One week into Wii Fit, I had gained nearly four pounds. Didn’t matter that I’d logged five-and-a-half hours on the game’s timer (average of 46 minutes per day); that I’d enjoyed walks, bike rides and a long basketball game through the week; that I’d even avoided eating out, snacking late and drinking much. Wii Fit, in spite of its encouragement and games, stresses weight above all, and by day seven, I found myself obsessing over its most glaring metric.
Ah, day seven. I woke up, stepped on the weight-sensitive Wii Balance Board, and found out I was nearly three pounds heavier than the day before, I waited a few hours, stripped down to my skivvies and re-measured. MUST. GET. HIGH. SCORE.
The girlfriend caught me, but she didn’t bust me for being naked. She went the other route: “Tell me you didn’t just go to the bathroom before weighing yourself.” I sheepishly turned my head away.
Wii Lunge, Meet Wii Big Ass
Wii Fit gets a few things right. I’ve become more sedentary since losing my last office job, so having a new source of cardiovascular activity a few steps from the desk has sent my daily average through the roof. The game’s exercise modes mostly push me in new ways—stretching the spine, holding yoga poses and pulling off smooth, controlled leg lifts, all of which tell me how balanced I am mid-exercise thanks to this Wii Board. Direct, immediate feedback without the cost or pushiness of a trainer? I’m all for it.
Clearly, the three fitness modes (yoga, strength training, aerobics) are not fun. Sweat- and soreness-inducing, sure. Fulfilling, probably. But let’s not confuse the tree pose or a 60-second plank ab flex with Call of Duty 4. I’m glad there’s a “game” mode, though—pretend the balance board is an analog joystick, then lean in every direction to aim a skier, a hamster ball, a rolling marble board, and so on. If you only have a few minutes or don’t want to break a sweat, these games can at least boost the heartrate for 10 or 15 minutes, and, yeah, they’re fun.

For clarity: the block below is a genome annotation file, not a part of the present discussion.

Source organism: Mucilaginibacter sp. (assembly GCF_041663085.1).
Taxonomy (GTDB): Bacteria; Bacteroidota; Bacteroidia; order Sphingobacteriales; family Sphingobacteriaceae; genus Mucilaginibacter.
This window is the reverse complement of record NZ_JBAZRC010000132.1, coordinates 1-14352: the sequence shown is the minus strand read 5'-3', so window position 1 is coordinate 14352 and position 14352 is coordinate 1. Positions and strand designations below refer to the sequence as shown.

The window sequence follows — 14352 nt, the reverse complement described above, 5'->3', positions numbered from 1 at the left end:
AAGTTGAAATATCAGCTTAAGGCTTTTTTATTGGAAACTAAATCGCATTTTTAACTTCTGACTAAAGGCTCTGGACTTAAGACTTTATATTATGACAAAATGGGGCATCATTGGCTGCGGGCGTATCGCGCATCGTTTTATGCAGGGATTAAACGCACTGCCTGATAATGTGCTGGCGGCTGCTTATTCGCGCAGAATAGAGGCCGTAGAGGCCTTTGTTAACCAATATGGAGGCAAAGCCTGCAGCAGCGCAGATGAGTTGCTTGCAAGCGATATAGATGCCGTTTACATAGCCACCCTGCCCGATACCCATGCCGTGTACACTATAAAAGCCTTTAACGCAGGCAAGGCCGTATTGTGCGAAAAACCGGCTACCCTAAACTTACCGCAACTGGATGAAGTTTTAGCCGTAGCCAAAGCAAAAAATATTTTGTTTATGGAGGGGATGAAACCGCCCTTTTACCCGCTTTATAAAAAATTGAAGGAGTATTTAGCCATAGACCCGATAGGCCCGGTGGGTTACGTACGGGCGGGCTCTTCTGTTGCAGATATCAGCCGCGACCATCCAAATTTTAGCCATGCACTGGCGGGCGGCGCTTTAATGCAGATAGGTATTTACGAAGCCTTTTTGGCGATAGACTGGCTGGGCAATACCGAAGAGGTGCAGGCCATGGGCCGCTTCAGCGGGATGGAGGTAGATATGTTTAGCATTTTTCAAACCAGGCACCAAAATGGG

In many other respects, Wii Fit holds up. The virtual trainers have soothing voices and relatively helpful advice as you do each exercise. The interface is clean. Its exercise selection is pretty diverse. But too much contributed to my seventh day freak-out.
After a few days of play, you’ll unlock the full series of over 40 exercises. Do each of them at a high rep count, and you’ll rack up over an hour and a half of work, which is unfeasible for a daily workout. Begs questions: Would it be best to start my workout with yoga? Or aerobics? Should I just focus on one type of exercise or do a spread of all three? Maybe I should focus on separate body parts every day? How should I mix my routine up over time?
Wii Fit doesn’t answer any of these. You’re thrown in to work out however you see fit, which is weird for a game that logs your every action—not a single recommendation, huh? Wii Fit also doesn’t answer or advise much with a lot of yoga poses. When I first did the tree pose, my girlfriend saw me struggling and suggested I lower my raised foot closer to my knee. This worked perfectly, as did all of her other suggestions (none of which were given by the Wii’s virtual trainers). Too bad every copy of Wii Fit doesn’t come with a yoga-wise friend.
Worst of all is Wii Fit’s obsession with weight. It wasn’t until day seven that I cracked open my instruction booklet and saw that its BMI (body mass index) scores should actually scale for users with more muscle mass. This text is in fine print, as is a warning that users under the age of 20 shouldn’t rely on BMI readings. Would be nice, then, if the game didn’t declare my 16-year-old alter-ego “overweight” with absolutely no asterisk. (There’s also the legit tale of a 10-year-old whose Wii deemed her overweight. What fun.) And if your weight spikes on a given day, Wii Fit will demand an explanation. Seriously—jump two pounds or more, and you are forced to explain yourself with one of eight choices: “Ate too late,” “Indigestion,” etc. Sadly, the thing lacks choices such as, “I’m going through my period, you heartless piece of plastic.”
(Though I’m already running too long here, God, I have to point one little thing out, mostly cuz it drove Golob nuts during his test run. When you step on the Wii Balance Board, a little girl’s voice usually exclaims, “Oh!” I think it sounds like a little girl being stepped upon; someone else said it sounds like “a nine-year-old who’s just been fingered by an older man.” Either way, creeeeeeeeeepy.)
Wii Fit’s hype has resonated with plenty of weight-conscious folks—here’s a convenient, fun device that can finally motivate you to get to it, tubby! But if Nintendo wants to sell this as a complete training solution, education is crucial. Wii Fit offers no true fat measurement, little info about weight fluctuation (it’s there, buried under demanding weight-spike questions), and no smart recommendations based on the data it saves. If you know what you’re doing—been through the gym circuit, have a grasp on yoga, know that a scale is hardly indicative of true fitness—then Wii Fit is a solid tool to fill the gaps in your schedule and keep you active when you’re at home. I like its yoga poses, its dynamic measurements, and its easy access.
But I hate that it’s made me a slave to its scale. The little information that Wii Fit offers is drowned out by the fact that it turns your weight into a score, greeting you in the form of a glaring, daily chart. Welcome to disorder city; don’t forget to take a dump before you hit the power button.